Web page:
Lawrences’ popular jewellery auctions in Crewkerne attract a large amount of enquiries and prices at the firm’s recent sale were showing fresh strengths across the market.
Amber, long recorded as merely a decorative resin, has now achieved the status of being acquired like a semi-precious stone and a there were nearly 30 lots of amber jewellery in the sale. Prices ranged from as little as £105 for a necklace of dark honey-coloured beads up to £2860 for a 39cm necklace of eye-catchingly shiny large orange beads (pictured). It is not merely the colour that appeals to collectors. “It is the large butterscotch amber beads that seem to be fetching the highest prices,” says Lawrences’s specialist, Miranda Bingham. “Recent interest in amber is predominantly coming from China. In the Buddhist tradition, amber is considered to bring good luck to people. In Chinese medicine it is valued for its calming properties and apparently when warmed by the skin it releases succinic which has natural analgesic properties. The larger the bead the larger the price it seems, and the round beads are the most sought after as they are associated with Buddhist rosaries.”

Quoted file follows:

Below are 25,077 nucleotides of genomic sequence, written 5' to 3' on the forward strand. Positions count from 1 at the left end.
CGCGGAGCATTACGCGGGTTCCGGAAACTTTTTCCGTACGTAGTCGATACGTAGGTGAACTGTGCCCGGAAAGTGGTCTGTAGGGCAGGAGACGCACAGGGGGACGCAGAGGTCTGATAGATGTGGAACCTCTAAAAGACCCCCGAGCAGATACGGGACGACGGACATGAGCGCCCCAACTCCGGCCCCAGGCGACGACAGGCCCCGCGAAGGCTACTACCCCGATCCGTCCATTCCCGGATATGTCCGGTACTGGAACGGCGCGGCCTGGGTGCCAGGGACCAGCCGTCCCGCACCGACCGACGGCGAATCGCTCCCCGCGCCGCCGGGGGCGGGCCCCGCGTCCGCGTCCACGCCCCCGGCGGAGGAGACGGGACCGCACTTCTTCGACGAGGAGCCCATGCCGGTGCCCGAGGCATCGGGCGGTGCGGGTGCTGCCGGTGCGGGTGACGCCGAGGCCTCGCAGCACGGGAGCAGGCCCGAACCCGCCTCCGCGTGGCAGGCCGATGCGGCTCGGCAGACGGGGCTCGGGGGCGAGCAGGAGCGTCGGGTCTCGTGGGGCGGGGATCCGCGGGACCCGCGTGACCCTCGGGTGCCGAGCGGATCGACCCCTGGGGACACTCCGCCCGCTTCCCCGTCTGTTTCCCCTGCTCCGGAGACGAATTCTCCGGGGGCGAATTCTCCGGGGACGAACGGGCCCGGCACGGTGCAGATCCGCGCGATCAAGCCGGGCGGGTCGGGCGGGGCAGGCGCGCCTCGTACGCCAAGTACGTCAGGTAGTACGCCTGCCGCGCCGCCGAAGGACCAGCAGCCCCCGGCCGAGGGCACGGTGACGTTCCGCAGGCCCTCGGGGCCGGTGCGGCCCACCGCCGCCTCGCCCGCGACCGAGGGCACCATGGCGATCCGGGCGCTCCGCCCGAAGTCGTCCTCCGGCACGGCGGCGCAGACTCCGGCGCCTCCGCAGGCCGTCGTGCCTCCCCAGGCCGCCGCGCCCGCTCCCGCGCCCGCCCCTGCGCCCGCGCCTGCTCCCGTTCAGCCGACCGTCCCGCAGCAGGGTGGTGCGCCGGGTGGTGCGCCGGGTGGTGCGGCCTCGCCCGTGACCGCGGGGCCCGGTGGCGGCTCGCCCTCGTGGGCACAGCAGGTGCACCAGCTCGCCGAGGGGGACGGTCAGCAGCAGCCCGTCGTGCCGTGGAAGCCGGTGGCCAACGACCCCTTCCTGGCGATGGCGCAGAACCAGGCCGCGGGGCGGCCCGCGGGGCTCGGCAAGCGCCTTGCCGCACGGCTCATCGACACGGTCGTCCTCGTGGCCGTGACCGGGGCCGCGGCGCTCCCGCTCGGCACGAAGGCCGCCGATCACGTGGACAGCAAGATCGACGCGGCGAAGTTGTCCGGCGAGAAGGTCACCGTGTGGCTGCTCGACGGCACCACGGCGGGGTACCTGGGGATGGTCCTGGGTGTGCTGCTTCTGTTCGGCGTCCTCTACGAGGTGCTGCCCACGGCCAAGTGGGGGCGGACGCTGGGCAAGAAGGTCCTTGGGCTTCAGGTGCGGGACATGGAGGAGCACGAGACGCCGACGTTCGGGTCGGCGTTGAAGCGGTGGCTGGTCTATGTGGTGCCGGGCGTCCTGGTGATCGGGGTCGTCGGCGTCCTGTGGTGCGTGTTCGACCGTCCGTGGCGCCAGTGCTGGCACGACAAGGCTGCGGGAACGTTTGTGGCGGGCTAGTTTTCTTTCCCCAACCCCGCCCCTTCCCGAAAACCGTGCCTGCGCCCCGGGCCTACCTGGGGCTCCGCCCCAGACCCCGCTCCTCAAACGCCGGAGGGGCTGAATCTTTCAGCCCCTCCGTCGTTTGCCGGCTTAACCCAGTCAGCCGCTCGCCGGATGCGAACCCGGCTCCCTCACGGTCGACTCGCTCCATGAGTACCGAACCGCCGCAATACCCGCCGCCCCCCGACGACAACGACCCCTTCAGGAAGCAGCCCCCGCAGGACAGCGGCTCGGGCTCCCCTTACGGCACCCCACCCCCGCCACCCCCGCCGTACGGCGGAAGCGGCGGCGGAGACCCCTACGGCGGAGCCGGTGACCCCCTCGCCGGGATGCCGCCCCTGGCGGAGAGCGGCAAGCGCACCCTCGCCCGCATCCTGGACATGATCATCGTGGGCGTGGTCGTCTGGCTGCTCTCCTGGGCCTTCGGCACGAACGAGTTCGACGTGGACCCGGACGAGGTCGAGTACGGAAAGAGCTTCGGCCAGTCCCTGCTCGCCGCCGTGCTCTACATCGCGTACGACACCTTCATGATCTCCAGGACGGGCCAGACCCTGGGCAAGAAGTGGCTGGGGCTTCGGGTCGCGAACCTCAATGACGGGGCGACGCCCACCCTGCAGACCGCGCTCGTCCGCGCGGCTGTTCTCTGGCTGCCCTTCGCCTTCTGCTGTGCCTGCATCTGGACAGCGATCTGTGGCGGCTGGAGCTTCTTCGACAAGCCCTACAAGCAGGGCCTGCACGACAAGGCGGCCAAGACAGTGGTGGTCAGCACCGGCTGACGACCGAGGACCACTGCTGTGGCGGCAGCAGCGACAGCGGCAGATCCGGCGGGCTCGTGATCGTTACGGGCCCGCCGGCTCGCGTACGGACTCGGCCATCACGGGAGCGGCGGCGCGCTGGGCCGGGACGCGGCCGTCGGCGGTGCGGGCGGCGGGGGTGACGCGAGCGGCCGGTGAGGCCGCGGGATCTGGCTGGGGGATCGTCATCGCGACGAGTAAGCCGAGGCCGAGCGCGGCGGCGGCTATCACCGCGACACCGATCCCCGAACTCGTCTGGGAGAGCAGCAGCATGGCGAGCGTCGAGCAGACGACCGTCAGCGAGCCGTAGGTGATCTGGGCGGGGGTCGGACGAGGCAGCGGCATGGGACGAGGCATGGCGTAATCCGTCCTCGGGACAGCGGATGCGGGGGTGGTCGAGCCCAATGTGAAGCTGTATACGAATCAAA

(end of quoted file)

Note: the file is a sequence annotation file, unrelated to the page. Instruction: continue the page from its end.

Perhaps more predictably, diamonds dominated the day with strong bidding for quality stones, often set with other coloured gems. Although rings are usually the most desirable lots, there was certainly a good demand for other wearable items: a Victorian amethyst and gold necklace (£4780), a diamond set pendant (£5970), a stunning Art Deco emerald and diamond brooch by Cartier (£5490), and a Georgian topaz and gold set riviere necklace (£7400) all sold well. The section’s top price was saved for the last lot: a Belle Epoque black opal and diamond brooch of remarkable lustre and elegance. This was bought for £11,950 (also pictured).